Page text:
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While a reefer will have an integral refrigeration unit, they rely on external power, from electrical power points (“reefer points”) at a land based site, a container ship or on quay. When being transported over the road on a trailer they can be powered from diesel powered generators ("gen sets") which attach to the container whilst on road journeys. Refrigerated containers are capable of controlling temperature ranges between plus or minus 25 degrees Celsius.
Some reefers are equipped with a water cooling system, which can be used if the reefer is stored below deck on a vessel without adequate ventilation to remove the heat generated.
Water cooling systems are expensive, so modern vessels rely more on ventilation to remove heat from cargo holds, and the use of water cooling systems is declining.
The impact on society of reefer containers is vast, allowing consumers all over the world to enjoy fresh produce at any time of year and experience previously unavailable fresh produce from many other parts of the world.
Another refrigeration system sometimes used where the journey time is short is total loss refrigeration, in which frozen carbon dioxide ice (or sometimes liquid nitrogen) is used for cooling. The cryogenically frozen gas slowly evaporates, and thus cools the container and is vented from it. The container is cooled for as long as there is frozen gas available in the system. These have been used in railcars for many years, providing up to 17 days temperature regulation. Whilst refrigerated containers are not common for air transport, total loss dry ice systems are usually used. These containers have a chamber which is loaded with solid carbon dioxide and the temperature is regulated by a thermostatically controlled electric fan, and the air freight versions are intended to maintain temperature for up to around 100 hours.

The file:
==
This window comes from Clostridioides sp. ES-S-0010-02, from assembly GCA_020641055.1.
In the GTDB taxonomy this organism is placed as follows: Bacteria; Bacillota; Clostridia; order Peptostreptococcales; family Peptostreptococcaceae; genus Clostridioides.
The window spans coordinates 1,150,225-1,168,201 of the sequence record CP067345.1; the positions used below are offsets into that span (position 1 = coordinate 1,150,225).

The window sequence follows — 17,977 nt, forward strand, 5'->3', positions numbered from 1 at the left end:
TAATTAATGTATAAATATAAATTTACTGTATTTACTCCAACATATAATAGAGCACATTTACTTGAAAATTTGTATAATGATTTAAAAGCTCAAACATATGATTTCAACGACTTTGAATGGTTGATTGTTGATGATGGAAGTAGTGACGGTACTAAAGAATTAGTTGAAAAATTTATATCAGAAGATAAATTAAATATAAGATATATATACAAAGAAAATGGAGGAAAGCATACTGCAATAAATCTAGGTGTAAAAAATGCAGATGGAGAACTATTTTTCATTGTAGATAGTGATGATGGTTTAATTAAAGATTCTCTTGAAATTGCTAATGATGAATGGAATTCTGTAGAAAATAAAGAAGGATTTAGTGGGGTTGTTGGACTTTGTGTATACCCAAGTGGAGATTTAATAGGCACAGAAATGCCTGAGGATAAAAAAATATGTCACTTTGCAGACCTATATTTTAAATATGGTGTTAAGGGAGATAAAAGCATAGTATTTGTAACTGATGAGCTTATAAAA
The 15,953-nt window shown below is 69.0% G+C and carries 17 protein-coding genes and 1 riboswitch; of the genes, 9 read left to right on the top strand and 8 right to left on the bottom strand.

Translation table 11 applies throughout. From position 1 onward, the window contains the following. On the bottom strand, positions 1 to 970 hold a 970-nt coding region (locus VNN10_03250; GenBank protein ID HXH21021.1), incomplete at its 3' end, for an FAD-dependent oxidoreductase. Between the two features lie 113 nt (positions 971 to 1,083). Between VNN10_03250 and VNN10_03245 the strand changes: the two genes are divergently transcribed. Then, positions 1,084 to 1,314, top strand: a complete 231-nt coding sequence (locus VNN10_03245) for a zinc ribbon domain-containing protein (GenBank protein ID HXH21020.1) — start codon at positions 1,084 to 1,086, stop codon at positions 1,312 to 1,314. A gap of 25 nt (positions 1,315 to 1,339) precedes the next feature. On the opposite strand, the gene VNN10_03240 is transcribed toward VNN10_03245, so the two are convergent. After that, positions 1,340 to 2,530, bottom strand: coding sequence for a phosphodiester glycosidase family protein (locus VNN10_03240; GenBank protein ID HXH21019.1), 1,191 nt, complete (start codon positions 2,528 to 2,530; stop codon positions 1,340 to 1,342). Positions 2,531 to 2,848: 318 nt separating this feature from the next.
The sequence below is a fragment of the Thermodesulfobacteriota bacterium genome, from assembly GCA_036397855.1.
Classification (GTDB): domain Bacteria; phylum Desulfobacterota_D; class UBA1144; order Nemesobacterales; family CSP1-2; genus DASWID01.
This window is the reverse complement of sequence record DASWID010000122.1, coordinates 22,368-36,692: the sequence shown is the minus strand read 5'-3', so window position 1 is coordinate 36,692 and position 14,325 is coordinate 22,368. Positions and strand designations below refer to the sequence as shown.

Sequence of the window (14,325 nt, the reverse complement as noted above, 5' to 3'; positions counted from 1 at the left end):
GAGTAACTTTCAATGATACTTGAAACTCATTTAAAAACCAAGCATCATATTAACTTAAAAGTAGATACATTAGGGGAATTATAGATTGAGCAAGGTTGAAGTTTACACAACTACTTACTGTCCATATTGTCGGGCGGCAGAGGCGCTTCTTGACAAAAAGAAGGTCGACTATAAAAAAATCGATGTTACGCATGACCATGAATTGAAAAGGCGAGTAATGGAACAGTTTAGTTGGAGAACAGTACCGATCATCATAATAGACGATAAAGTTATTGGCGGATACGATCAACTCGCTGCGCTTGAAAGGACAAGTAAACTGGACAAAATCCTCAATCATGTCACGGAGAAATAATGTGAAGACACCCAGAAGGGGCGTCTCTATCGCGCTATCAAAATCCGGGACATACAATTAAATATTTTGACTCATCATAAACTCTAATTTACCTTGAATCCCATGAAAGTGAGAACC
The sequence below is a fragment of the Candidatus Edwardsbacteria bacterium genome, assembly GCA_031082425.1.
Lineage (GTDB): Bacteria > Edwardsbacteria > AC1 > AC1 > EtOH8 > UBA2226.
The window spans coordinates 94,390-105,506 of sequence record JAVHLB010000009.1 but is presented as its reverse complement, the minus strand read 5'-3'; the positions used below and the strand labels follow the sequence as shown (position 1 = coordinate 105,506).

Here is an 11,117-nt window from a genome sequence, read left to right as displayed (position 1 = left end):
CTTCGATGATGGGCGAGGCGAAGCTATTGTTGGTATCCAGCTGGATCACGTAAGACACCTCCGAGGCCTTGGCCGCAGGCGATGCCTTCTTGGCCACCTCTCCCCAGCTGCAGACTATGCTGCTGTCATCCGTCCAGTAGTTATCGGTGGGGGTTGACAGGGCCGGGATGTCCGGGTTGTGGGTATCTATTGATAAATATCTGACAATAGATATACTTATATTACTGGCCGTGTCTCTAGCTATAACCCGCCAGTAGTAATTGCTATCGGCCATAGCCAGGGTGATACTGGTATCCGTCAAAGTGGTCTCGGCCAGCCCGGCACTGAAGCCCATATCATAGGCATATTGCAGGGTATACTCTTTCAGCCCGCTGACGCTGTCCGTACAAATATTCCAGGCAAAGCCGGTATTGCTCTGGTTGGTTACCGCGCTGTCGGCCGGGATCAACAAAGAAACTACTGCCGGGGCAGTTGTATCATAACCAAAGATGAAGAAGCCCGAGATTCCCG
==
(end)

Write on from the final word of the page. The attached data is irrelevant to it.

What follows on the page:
Full size intermodal containers equipped with these "cryogenic" systems can maintain their temperature for the 30 days needed for sea transport. Since they do not require an external power supply, cryogenically refrigerated containers can be stored anywhere on any vessel that can accommodate "dry" (un-refrigerated) ocean freight containers.
Valuable, temperature-sensitive, or hazardous cargo often require the utmost in system reliability. This type of reliability can only be achieved through the installation of a redundant refrigeration system.
A redundant refrigeration system consists of integrated primary and back-up refrigeration units. If the primary unit malfunctions, the secondary unit automatically starts. To provide reliable power to the refrigeration units, these containers are often fitted with one or more diesel generator sets.
- "Refrigerated transport: progress achieved and challenges to be met". International Institute of Refrigeration. August 2003. Retrieved 2010-05-01.
- "History". Cryo-Power Enterprises LLC.[dead link]
- Refrigerated container with temperature control RKN series and RAP series Operation manual. Envirotainer Engineering. August 2001. Retrieved 2010-05-01.